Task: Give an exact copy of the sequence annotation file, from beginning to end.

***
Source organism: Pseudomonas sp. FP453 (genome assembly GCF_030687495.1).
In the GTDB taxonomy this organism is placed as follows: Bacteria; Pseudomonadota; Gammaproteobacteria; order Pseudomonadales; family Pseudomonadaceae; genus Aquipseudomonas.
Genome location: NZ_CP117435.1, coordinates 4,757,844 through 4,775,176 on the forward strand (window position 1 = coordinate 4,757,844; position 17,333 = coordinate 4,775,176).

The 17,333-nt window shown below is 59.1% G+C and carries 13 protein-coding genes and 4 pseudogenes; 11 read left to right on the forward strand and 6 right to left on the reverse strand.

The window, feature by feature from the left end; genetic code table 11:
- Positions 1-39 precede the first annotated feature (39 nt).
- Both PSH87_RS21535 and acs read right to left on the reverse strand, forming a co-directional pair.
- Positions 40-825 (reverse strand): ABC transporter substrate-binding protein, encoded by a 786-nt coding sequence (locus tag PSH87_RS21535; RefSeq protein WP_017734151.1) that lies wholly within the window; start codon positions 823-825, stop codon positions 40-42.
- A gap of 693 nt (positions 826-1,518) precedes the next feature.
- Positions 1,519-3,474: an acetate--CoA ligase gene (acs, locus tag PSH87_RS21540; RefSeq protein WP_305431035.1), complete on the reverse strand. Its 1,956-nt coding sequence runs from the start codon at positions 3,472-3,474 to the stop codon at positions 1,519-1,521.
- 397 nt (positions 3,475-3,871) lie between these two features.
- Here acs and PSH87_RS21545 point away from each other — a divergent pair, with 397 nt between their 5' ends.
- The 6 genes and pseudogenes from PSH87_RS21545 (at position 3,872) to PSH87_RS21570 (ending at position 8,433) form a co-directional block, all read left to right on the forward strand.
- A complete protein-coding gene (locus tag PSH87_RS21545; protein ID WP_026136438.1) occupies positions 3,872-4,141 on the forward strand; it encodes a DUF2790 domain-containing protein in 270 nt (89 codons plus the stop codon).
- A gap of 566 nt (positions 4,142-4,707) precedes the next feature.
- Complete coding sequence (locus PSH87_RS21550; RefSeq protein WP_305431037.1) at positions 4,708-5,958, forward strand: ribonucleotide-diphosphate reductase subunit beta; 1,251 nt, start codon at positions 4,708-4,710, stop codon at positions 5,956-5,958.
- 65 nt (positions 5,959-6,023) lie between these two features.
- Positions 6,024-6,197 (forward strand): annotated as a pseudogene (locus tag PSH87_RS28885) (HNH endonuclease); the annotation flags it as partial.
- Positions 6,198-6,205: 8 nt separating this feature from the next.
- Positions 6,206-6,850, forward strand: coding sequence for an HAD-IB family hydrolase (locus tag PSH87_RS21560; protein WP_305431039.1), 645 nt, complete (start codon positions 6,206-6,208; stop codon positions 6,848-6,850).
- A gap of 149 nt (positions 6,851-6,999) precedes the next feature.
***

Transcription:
Source organism: Pseudomonas sp. FP453 (genome assembly GCF_030687495.1).
In the GTDB taxonomy this organism is placed as follows: Bacteria; Pseudomonadota; Gammaproteobacteria; order Pseudomonadales; family Pseudomonadaceae; genus Aquipseudomonas.
Genome location: NZ_CP117435.1, coordinates 4,757,844 through 4,775,176 on the forward strand (window position 1 = coordinate 4,757,844; position 17,333 = coordinate 4,775,176).

The 17,333-nt window shown below is 59.1% G+C and carries 13 protein-coding genes and 4 pseudogenes; 11 read left to right on the forward strand and 6 right to left on the reverse strand.

The window, feature by feature from the left end; genetic code table 11:
- Positions 1-39 precede the first annotated feature (39 nt).
- Both PSH87_RS21535 and acs read right to left on the reverse strand, forming a co-directional pair.
- Positions 40-825 (reverse strand): ABC transporter substrate-binding protein, encoded by a 786-nt coding sequence (locus tag PSH87_RS21535; RefSeq protein WP_017734151.1) that lies wholly within the window; start codon positions 823-825, stop codon positions 40-42.
- A gap of 693 nt (positions 826-1,518) precedes the next feature.
- Positions 1,519-3,474: an acetate--CoA ligase gene (acs, locus tag PSH87_RS21540; RefSeq protein WP_305431035.1), complete on the reverse strand. Its 1,956-nt coding sequence runs from the start codon at positions 3,472-3,474 to the stop codon at positions 1,519-1,521.
- 397 nt (positions 3,475-3,871) lie between these two features.
- Here acs and PSH87_RS21545 point away from each other — a divergent pair, with 397 nt between their 5' ends.
- The 6 genes and pseudogenes from PSH87_RS21545 (at position 3,872) to PSH87_RS21570 (ending at position 8,433) form a co-directional block, all read left to right on the forward strand.
- A complete protein-coding gene (locus tag PSH87_RS21545; protein ID WP_026136438.1) occupies positions 3,872-4,141 on the forward strand; it encodes a DUF2790 domain-containing protein in 270 nt (89 codons plus the stop codon).
- A gap of 566 nt (positions 4,142-4,707) precedes the next feature.
- Complete coding sequence (locus PSH87_RS21550; RefSeq protein WP_305431037.1) at positions 4,708-5,958, forward strand: ribonucleotide-diphosphate reductase subunit beta; 1,251 nt, start codon at positions 4,708-4,710, stop codon at positions 5,956-5,958.
- 65 nt (positions 5,959-6,023) lie between these two features.
- Positions 6,024-6,197 (forward strand): annotated as a pseudogene (locus tag PSH87_RS28885) (HNH endonuclease); the annotation flags it as partial.
- Positions 6,198-6,205: 8 nt separating this feature from the next.
- Positions 6,206-6,850, forward strand: coding sequence for an HAD-IB family hydrolase (locus tag PSH87_RS21560; protein WP_305431039.1), 645 nt, complete (start codon positions 6,206-6,208; stop codon positions 6,848-6,850).
- A gap of 149 nt (positions 6,851-6,999) precedes the next feature.